The humanitarian crisis at the U.S. border with Mexico. The origins of COVID-19. The treatment of parents by out-of-control “woke” school boards.
President Joe Biden is juggling a number of crises, and House Republicans want answers.
But it’s the far-Left that demanded Biden’s attention on Saturday night… and the radical liberal group “Code Pink” made a scene during Biden’s dinner before he left for his secret trip to Ukraine.
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They demanded Biden immediately begin negotiating with Russia to end Vladimir Putin’s bloody invasion — and also end the embargo on Communist-run Cuba.
Take a look at how Biden’s political “allies” treat him —
WATCH: We ran into President Biden at dinner in DC – he can eat peace when there’s peace for the people and planet too! ✌️ #PeaceInUkraine #CubaSíBloqueoNo pic.twitter.com/QGSgDtjmrL
— CODEPINK (@codepink) February 19, 2023
Meanwhile, Biden’s domestic headaches continue.
Republicans have tasked every House committee with developing an oversight budget, and GOP leaders are educating rank-and-file lawmakers — many have never had subpoena powers — with how-to courses including “Investigations 101.” They are planning to take their investigations on the road to stir public interest, including a border hearing this week in Yuma, Arizona.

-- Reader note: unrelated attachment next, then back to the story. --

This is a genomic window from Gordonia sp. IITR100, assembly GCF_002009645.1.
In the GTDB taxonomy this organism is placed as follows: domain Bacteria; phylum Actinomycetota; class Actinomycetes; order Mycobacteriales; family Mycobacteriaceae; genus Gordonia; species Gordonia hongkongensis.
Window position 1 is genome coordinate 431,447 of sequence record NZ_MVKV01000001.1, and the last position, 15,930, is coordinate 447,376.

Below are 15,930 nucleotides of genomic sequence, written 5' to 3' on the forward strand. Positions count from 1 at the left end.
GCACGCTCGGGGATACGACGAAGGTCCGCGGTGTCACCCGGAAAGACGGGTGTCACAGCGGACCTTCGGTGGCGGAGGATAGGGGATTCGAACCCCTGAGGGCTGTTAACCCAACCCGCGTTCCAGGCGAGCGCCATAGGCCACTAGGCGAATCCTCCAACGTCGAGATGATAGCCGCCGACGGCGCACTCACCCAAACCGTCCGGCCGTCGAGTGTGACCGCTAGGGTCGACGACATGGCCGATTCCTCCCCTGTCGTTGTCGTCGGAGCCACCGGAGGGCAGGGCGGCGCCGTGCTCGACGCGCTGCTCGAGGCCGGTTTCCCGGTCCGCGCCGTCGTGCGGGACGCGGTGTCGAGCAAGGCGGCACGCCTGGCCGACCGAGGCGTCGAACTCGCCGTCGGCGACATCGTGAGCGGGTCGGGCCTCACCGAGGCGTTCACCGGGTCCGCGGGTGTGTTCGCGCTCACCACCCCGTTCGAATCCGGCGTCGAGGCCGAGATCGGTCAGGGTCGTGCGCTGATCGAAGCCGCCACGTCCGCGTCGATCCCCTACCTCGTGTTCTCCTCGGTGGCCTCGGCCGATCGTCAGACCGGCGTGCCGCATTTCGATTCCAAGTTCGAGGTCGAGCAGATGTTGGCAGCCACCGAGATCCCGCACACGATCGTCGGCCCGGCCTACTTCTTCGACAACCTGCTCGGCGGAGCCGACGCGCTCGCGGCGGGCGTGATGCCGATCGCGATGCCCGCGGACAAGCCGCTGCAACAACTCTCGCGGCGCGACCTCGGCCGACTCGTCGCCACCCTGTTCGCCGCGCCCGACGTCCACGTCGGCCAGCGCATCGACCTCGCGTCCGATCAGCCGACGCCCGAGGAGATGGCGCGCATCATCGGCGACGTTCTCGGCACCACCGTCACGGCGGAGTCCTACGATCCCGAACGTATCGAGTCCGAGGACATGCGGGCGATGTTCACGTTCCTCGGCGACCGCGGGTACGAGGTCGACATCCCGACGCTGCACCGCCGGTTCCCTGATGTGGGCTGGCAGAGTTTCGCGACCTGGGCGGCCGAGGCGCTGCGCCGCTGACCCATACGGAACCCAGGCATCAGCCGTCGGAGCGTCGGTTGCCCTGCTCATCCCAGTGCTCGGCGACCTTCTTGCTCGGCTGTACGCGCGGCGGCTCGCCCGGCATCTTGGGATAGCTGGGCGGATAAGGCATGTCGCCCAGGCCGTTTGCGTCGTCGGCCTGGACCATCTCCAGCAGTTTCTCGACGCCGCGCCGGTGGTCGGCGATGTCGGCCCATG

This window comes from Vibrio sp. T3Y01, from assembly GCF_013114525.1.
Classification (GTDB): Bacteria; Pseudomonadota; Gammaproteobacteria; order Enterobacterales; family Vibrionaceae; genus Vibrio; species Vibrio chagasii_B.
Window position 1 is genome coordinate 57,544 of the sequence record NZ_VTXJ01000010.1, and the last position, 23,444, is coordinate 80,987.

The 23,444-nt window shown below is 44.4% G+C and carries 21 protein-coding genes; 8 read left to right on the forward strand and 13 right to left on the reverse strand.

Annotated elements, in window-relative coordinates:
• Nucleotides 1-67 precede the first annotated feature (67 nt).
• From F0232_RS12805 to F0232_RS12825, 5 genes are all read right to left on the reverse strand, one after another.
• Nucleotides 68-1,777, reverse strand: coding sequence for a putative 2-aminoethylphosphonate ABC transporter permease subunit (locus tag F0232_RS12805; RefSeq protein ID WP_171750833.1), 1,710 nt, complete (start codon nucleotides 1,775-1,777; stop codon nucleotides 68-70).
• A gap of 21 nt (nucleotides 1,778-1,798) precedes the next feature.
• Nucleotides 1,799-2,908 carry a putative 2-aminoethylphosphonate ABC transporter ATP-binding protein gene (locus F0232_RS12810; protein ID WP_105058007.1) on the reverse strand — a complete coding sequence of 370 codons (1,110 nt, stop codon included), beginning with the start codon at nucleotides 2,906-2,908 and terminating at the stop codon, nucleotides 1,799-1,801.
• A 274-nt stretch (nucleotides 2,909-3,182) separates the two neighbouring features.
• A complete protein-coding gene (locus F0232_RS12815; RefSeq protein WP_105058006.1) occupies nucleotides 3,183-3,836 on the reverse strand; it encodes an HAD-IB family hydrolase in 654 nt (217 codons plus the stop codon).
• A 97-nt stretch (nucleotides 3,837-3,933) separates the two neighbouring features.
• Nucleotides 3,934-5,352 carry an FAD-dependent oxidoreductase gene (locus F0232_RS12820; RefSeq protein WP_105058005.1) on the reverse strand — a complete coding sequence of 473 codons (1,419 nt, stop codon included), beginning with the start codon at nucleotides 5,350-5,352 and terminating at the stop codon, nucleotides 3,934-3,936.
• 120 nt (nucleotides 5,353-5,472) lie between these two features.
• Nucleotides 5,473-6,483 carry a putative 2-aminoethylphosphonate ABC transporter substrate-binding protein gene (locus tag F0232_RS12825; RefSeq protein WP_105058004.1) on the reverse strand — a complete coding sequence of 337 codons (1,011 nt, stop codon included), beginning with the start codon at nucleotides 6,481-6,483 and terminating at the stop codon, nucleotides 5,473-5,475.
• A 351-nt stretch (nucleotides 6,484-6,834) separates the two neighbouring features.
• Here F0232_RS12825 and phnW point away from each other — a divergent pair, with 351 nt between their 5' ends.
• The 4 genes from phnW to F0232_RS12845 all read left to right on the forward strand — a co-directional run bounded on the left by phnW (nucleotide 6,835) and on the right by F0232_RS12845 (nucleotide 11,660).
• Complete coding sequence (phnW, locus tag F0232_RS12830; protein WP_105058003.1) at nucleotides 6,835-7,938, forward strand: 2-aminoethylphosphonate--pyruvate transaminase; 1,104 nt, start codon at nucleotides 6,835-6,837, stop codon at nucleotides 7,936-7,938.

“We have a constitutional duty to do oversight,” Rep. Jim Jordan told The Associated Press in an interview. He is chairman of the House Judiciary Committee and its powerful new select subcommittee on what Republicans call the “weaponization” of the federal government.
Jordan, R-Ohio, said his goal is “to figure out what legislative changes need to be made to help stop the egregious behavior that we discovered.”
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The approach is all part of House Speaker Kevin McCarthy’s effort to steer his new majority to one of the core roles of the legislative branch, oversight of the executive, as he promised voters ahead of the fall election.
Powered by some of the more conservative figures in the GOP, the investigations could prove to be a high-risk, high-reward proposition — but are demanded by conservative voters.
Timothy Naftali, a professor at New York University and a scholar of the Nixon era, said congressional oversight is one of the functions of good governance, but he warned that “one of the possible downsides is you end up with paralysis.”
“Oversight is healthy,” Naftali said. “Then it’s a question of what the goal of oversight is.”
The Horn editorial team and the Associated Press contributed to this article